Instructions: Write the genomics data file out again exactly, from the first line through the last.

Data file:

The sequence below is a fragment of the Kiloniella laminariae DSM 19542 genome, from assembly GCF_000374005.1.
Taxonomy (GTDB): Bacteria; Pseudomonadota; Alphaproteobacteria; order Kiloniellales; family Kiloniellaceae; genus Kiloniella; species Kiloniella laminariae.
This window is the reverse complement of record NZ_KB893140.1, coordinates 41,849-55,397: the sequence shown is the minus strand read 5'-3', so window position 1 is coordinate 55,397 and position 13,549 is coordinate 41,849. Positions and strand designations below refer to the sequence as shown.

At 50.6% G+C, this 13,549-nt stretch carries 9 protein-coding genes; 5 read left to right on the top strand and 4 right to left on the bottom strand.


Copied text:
The sequence below is a fragment of the Kiloniella laminariae DSM 19542 genome, from assembly GCF_000374005.1.
Taxonomy (GTDB): Bacteria; Pseudomonadota; Alphaproteobacteria; order Kiloniellales; family Kiloniellaceae; genus Kiloniella; species Kiloniella laminariae.
This window is the reverse complement of record NZ_KB893140.1, coordinates 41,849-55,397: the sequence shown is the minus strand read 5'-3', so window position 1 is coordinate 55,397 and position 13,549 is coordinate 41,849. Positions and strand designations below refer to the sequence as shown.

At 50.6% G+C, this 13,549-nt stretch carries 9 protein-coding genes; 5 read left to right on the top strand and 4 right to left on the bottom strand.